NEW YORK — The U.S. Environmental Protection Agency will be holding day-long workshops on Tuesday, June 19, in New York City and on Wednesday, June 20, in Edison to share information about ways in which people can get involved in collecting scientific data in their communities.
The workshops will bring together representatives from federal, state and local government agencies, as well as experts from academia and community-based groups, to help educate the growing corps of “citizen scientists.” Citizen science is a form of research that enlists the public in collecting a wide range of environmental data to expand scientific knowledge and literacy.
“Citizen science is an important, growing field that can provide invaluable insight into pollution problems in local communities,” said Judith A. Enck, EPA Regional Administrator. “Residents are the eyes and ears of their communities. By supporting citizen scientists, the EPA is expanding its own scientific base and building collaborations with communities that are working to reduce air and water pollution.”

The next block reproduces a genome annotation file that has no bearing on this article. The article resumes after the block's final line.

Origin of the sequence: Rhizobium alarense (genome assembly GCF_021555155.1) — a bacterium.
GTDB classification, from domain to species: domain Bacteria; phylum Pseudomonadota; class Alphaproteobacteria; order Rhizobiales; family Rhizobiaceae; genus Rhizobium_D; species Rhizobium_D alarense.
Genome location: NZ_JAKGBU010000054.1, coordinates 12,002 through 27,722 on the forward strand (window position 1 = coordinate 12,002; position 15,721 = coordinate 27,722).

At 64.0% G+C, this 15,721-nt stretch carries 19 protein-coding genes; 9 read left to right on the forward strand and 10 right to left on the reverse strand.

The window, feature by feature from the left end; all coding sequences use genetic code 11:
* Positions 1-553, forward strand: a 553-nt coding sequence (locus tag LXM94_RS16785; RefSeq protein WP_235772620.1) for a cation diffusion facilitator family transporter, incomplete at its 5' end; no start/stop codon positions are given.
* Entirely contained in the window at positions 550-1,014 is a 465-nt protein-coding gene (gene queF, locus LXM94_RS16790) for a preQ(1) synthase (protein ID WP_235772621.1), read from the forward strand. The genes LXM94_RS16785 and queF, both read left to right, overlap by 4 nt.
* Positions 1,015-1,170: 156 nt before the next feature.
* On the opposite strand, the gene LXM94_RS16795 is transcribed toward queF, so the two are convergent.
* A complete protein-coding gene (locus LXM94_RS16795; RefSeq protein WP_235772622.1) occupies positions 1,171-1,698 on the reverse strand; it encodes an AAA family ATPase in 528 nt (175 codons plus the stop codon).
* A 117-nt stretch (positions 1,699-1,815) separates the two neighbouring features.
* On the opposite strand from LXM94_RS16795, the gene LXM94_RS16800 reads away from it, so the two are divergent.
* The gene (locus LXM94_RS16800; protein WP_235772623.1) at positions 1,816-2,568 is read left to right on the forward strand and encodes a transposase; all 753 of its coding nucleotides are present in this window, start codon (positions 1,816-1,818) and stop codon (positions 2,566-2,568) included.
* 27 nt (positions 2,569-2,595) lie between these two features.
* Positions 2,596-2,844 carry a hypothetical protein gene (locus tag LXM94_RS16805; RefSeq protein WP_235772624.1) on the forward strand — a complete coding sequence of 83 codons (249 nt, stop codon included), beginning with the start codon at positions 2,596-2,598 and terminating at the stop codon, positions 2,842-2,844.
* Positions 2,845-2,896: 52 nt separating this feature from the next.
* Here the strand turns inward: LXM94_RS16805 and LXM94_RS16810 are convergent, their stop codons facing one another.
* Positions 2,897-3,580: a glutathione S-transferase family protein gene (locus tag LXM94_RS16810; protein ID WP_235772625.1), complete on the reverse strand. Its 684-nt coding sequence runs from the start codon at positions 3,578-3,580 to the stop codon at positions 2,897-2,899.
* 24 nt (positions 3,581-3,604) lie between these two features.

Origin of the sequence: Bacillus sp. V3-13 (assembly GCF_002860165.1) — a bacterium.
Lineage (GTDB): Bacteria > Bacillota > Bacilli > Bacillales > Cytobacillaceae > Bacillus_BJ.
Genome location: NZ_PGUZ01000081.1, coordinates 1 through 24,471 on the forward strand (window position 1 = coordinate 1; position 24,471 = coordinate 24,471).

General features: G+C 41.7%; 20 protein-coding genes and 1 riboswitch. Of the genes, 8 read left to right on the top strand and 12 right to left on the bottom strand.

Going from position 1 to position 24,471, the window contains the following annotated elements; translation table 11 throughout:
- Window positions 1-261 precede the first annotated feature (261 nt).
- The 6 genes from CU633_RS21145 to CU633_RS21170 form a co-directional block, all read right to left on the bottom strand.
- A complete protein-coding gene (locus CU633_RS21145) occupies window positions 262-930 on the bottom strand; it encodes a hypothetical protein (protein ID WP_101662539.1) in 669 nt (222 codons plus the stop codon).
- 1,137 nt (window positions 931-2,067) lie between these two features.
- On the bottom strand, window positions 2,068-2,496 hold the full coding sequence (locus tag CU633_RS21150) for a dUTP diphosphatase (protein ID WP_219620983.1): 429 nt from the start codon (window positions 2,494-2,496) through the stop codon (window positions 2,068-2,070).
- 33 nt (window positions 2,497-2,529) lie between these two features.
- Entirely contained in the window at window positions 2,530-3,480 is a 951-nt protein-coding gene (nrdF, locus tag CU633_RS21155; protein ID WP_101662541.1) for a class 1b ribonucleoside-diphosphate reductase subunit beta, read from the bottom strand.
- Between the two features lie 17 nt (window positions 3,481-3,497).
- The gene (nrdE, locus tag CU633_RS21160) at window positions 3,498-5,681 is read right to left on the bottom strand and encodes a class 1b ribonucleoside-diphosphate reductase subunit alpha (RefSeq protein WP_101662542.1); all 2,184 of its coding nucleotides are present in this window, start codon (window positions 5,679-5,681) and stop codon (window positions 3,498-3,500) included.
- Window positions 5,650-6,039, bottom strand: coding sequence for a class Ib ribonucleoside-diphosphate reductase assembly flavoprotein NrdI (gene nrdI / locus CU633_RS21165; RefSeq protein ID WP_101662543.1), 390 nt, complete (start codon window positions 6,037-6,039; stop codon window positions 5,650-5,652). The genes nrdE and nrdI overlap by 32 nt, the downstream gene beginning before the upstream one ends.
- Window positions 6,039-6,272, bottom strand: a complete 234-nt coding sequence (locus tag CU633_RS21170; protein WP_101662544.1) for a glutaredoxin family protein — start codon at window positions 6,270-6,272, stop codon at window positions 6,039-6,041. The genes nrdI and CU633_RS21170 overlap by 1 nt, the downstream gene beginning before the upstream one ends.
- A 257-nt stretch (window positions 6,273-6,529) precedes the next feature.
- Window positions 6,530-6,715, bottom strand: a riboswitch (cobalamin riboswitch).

Topics covered in the workshops include:
- Starting a citizen science program
- Funding sources
- Community and government/academic partnerships
- Success stories
- Data interpretation and use
- Monitoring technologies and a demonstration of current and emerging tools
The workshops will provide an opportunity for interaction and information sharing among participants and a highly diverse group of speakers. Space is limited and participants MUST register by June 17.
The workshop in New York City will be held at the EPA offices at 290 Broadway in Lower Manhattan. To register for citizen science workshops in New York City on June 19, visit: http://r2citizensciencenyc.eventbrite.com
The workshop in New Jersey will be held at EPA’s laboratory and offices in Edison. To register for citizen science workshops in Edison on June 20, visit: http://r2citizensciencenj.eventbrite.com
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